How much are we talking about for MDI?

Well, if your down payment is less than twenty percent of the purchase price, this one-time MDI premium is 4% of the loan amount. So imagine a scenario where you buy a home for $500,000 with a minimum 5% down payment. Add in the MDI premium and you are financing 99% of the purchase price!

Pretty much everyone just adds this MDI premium to their core mortgage balance and repays it over the life of their mortgage. So technically, the MDI premium is not an incremental closing cost.

In the scenario below we are going to explain how MDI and PST are calculated/allocated when buying your home.

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    1. Provincial Sales Tax on MDI

Important! You MUST pay PST on the premium, and that MUST come from your own pocket and cannot be added to your mortgage.
Example:

Suppose you want to buy a $900,000 townhome in Vaughan with a $65,000 down payment. Note that if you are going to put less than 20% down payment on your home then you MUST have mortgage insurance.

      • Which means your initial mortgage loan request would be $835,000 (Cost of home – down payment)
      • Now you must factor in your insurance premium (4% of your initial mortgage loan amount) would then be a hefty $33,400
      • BUT THAT’S OK – that $33,400 will simply be added into your total mortgage loan amount. It will be paid over time and included in your regular mortgage payment.
      • So now your total mortgage loan amount is $869, 400(Mortgage loan + insurance premium)

Ok, so no big deal Ross, if I am going to treat the premium on top of my mortgage as a normal mortgage repayment over time, then where is my hidden cost?

Remember our first point?

You MUST pay PST on the premium, and that MUST come from your own pocket and cannot be added to your mortgage.

According to CMHC’s website, MDI premiums in Ontario, Quebec and Saskatchewan are subject to provincial sales tax.

If you live in Ontario, you will pay 8% PST on your insurance premium to your real estate lawyer, which in this case is an extra $2,672 you may not have planned for, and this you must pay out of pocket.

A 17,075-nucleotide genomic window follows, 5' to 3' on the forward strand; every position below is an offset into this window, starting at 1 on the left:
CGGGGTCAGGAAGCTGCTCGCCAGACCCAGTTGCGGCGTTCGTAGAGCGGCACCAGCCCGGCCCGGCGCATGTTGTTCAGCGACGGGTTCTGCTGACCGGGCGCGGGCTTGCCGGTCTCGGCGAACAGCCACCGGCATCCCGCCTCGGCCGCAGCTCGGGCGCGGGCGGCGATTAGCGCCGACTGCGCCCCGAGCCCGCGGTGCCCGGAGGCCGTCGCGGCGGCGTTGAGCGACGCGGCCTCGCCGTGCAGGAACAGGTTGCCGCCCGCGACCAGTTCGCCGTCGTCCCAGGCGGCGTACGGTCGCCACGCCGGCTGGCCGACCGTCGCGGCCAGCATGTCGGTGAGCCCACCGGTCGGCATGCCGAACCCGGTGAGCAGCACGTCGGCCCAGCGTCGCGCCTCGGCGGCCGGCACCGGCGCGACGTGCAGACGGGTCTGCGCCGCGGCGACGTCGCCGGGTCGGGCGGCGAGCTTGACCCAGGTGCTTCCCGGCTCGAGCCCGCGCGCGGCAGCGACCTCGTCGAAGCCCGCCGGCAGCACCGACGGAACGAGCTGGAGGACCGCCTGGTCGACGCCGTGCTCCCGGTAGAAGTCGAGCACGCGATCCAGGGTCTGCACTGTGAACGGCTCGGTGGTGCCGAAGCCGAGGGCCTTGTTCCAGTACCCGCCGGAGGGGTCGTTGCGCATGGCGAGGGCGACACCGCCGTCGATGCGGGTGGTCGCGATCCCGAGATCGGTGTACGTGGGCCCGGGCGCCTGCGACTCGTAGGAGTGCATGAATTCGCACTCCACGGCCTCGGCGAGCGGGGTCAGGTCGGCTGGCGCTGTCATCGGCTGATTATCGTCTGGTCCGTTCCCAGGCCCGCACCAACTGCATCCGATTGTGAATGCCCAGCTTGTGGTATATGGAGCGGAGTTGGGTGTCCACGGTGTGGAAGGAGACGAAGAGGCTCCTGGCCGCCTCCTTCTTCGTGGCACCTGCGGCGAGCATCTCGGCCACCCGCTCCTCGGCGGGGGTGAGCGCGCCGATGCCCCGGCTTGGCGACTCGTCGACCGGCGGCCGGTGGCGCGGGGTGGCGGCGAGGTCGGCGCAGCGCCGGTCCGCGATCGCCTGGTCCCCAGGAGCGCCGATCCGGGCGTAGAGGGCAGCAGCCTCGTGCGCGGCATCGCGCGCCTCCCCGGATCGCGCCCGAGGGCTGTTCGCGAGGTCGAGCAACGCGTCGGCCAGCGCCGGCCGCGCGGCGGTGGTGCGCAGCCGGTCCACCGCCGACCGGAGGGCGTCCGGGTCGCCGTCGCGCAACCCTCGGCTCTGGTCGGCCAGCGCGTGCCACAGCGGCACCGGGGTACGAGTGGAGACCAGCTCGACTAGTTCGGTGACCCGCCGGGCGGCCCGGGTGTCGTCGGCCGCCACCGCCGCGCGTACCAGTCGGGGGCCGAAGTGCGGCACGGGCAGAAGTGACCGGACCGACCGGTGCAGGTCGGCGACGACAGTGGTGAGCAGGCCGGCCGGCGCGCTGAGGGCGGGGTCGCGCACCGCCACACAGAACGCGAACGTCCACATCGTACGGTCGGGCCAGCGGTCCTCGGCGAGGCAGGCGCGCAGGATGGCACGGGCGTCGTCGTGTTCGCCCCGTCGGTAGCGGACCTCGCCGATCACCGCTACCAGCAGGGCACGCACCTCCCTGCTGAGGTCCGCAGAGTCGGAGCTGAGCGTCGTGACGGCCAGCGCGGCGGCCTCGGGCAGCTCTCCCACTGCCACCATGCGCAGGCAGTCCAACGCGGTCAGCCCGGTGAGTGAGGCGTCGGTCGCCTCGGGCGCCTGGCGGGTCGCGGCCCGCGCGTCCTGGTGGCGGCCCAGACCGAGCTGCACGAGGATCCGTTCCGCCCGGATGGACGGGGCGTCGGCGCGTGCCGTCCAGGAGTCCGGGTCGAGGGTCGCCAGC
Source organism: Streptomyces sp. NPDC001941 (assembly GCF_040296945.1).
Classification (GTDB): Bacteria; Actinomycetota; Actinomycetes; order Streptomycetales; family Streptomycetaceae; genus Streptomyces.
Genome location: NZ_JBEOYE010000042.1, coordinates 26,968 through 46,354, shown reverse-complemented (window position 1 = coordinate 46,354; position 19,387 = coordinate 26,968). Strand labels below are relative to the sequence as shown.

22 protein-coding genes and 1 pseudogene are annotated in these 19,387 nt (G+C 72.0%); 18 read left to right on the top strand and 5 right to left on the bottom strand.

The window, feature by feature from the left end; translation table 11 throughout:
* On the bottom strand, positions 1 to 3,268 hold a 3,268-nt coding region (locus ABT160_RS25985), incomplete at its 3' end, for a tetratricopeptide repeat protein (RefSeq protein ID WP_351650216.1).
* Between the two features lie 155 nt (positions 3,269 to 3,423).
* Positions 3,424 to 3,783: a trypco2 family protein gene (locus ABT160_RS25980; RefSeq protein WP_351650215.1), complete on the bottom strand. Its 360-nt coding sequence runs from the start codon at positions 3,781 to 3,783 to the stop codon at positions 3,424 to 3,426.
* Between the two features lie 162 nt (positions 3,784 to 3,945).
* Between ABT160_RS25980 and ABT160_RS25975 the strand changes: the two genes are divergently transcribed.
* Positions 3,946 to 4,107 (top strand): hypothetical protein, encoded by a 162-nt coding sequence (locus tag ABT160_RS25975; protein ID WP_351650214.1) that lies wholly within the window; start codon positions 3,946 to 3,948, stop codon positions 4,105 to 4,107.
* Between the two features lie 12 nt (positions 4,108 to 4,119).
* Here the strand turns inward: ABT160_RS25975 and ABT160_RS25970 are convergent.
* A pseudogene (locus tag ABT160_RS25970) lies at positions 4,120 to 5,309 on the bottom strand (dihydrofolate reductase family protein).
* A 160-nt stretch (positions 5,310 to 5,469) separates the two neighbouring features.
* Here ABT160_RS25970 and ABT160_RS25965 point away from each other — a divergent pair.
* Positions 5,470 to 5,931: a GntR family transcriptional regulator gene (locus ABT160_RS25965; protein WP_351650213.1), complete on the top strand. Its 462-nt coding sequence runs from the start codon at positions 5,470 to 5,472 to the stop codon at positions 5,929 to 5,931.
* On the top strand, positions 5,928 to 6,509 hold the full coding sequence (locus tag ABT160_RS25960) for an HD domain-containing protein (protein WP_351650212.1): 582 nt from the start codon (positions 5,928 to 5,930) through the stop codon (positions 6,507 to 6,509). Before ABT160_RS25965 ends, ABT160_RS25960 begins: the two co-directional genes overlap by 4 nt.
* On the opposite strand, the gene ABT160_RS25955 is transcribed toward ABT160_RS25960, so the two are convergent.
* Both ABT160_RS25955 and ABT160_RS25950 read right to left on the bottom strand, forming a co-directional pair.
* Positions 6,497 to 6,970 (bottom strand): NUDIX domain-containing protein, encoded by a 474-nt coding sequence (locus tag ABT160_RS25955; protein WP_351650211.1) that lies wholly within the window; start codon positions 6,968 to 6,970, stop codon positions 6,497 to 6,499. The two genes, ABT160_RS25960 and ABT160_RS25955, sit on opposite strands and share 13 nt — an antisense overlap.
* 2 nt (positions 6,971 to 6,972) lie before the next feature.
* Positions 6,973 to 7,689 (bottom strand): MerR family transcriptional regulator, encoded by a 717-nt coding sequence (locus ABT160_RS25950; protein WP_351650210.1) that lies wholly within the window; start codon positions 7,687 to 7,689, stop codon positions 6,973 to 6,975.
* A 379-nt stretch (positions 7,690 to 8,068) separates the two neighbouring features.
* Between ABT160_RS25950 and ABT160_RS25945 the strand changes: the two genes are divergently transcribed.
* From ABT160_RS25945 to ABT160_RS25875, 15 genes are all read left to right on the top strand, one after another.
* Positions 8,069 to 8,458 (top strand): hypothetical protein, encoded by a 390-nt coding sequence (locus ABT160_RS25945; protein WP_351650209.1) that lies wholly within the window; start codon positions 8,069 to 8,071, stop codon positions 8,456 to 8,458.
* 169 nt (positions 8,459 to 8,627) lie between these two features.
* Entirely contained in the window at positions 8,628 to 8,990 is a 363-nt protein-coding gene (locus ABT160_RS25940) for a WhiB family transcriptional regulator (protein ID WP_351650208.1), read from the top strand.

*8% (PST) of $33,400 (Insurance Premium) = $2,672*

PST Rates Across Canada:

8% Ontario
7% Manitoba
6% Saskatchewan
9.975% Quebec
0% – In the remaining provinces and territories, you do not have to pay PST on default insurance.

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    1. The Mortgage Interest Adjustment

Every mortgage has an interest adjustment date, which is the date from which your lender first starts calculating the normal regular interest you are going to pay.

Some lenders, such as TD Bank, prefer to collect from you on the first day of the month. And in this case, unless your purchase date is also on the 1st, there will be a partial month’s interest your lawyer will collect from you, to adjust things until everything aligns perfectly.
Example:

You borrow $869,400 with a five-year variable interest rate of 1.86%

  • In this case, if your closing date was on August 13th, 2020 – your mortgage interest adjustment would be calculated from the 13th up until September 1st, 2020 (for your partial month)
  • Your lawyer will collect an interest adjustment from you for the period from August 13th to September 1st.

That would be an extra $840.56 you may not have been expecting.

  • Now your regular mortgage payment will begin on October 1st, 2020 for the full month period.

NOTE: This adjustment comes into play, whether you choose monthly, weekly, biweekly or semi-monthly payments.

Now other mortgage lenders, like MCAP and First Financial, will set your first payment exactly one payment period after your purchase completion date.